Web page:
A 'hard border' in Ireland after Brexit just got a lot less likely 1 year ago

A 'hard border' in Ireland after Brexit just got a lot less likely

The paper addressed the unique border circumstances.

The UK Government stated that an "unprecedented solution" for the Northern Ireland and Republic border was needed soon.

The future management of the Irish border has been a big topic of discussion and is one of three main priorities in the UK-EU Brexit talks.

According to the BBC, a paper that details the proposals surrounding the matter has focused on the need to avoid a hard border between the Republic and Northern Ireland.

The policy paper "outlines the UK's position on addressing the unique circumstances of Northern Ireland and Ireland in light of the UK's EU withdrawal."

In the paper, the UK Government have stressed that no physical infrastructure should be installed across the 200 crossing points at the border.

They also include that there should be no need for CCTV cameras or number plate recognition technology at any crossing points either.

Rather, the UK Government has asked for a wide-range of exemptions under which small and medium-sized businesses will not have to comply with any new customs tariffs.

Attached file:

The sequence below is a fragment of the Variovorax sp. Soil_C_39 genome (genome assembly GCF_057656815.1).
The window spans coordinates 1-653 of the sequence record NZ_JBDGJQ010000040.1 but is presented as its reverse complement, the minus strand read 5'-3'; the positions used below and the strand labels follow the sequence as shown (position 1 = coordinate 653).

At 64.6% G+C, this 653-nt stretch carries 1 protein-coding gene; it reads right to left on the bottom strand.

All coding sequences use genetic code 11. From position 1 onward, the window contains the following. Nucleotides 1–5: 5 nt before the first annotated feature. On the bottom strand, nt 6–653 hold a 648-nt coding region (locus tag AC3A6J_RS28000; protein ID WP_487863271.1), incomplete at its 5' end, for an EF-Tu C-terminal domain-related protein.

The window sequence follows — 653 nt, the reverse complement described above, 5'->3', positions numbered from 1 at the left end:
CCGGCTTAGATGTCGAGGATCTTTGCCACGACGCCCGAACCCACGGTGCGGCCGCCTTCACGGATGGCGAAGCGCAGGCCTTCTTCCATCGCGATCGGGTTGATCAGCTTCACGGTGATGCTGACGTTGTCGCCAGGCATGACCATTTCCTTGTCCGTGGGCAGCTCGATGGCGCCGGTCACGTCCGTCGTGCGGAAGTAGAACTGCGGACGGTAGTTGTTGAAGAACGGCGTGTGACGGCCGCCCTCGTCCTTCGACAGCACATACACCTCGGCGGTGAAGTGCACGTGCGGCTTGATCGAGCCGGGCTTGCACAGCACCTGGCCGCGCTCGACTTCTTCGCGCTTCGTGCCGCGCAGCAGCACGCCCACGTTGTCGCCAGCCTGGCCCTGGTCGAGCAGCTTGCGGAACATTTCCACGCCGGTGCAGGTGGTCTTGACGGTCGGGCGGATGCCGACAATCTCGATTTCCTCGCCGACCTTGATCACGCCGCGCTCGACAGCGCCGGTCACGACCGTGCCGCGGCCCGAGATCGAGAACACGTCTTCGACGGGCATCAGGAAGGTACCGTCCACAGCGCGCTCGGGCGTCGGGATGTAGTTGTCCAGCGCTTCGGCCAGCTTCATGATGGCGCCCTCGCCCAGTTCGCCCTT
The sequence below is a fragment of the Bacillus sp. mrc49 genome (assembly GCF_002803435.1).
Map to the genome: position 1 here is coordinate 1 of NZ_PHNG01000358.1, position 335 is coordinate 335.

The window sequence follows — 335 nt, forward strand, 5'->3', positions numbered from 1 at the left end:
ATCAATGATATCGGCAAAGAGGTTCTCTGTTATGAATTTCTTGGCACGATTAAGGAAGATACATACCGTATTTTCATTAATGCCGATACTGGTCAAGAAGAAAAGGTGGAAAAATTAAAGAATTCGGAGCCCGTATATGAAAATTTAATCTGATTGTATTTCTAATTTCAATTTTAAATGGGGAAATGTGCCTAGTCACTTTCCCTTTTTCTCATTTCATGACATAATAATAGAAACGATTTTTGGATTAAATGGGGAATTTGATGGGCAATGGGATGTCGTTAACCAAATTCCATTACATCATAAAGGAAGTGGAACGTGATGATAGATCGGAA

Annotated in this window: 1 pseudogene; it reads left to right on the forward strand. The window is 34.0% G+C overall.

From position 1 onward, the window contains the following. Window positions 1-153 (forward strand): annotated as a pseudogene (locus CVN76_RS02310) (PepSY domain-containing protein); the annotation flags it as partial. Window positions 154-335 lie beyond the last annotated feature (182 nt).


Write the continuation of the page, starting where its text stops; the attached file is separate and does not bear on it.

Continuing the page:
Foreign Minister Simon Coveney said he broadly agreed with the position paper's "aspirational" principles.

"They reflect a lot of the language that the Irish government has been using, actually, in terms of maintaining the status quo, frictionless borders," he said.

Sinn Féin MLA, Michelle O'Neill branded the papers as a cynical attempt to use Ireland and the peace agreement as a bargaining chip in a wider EU negotiation.

“They are not compatible with the Good Friday Agreement, the economic interests of Ireland north and south or the democratically expressed wishes of the people to remain in the EU," she said.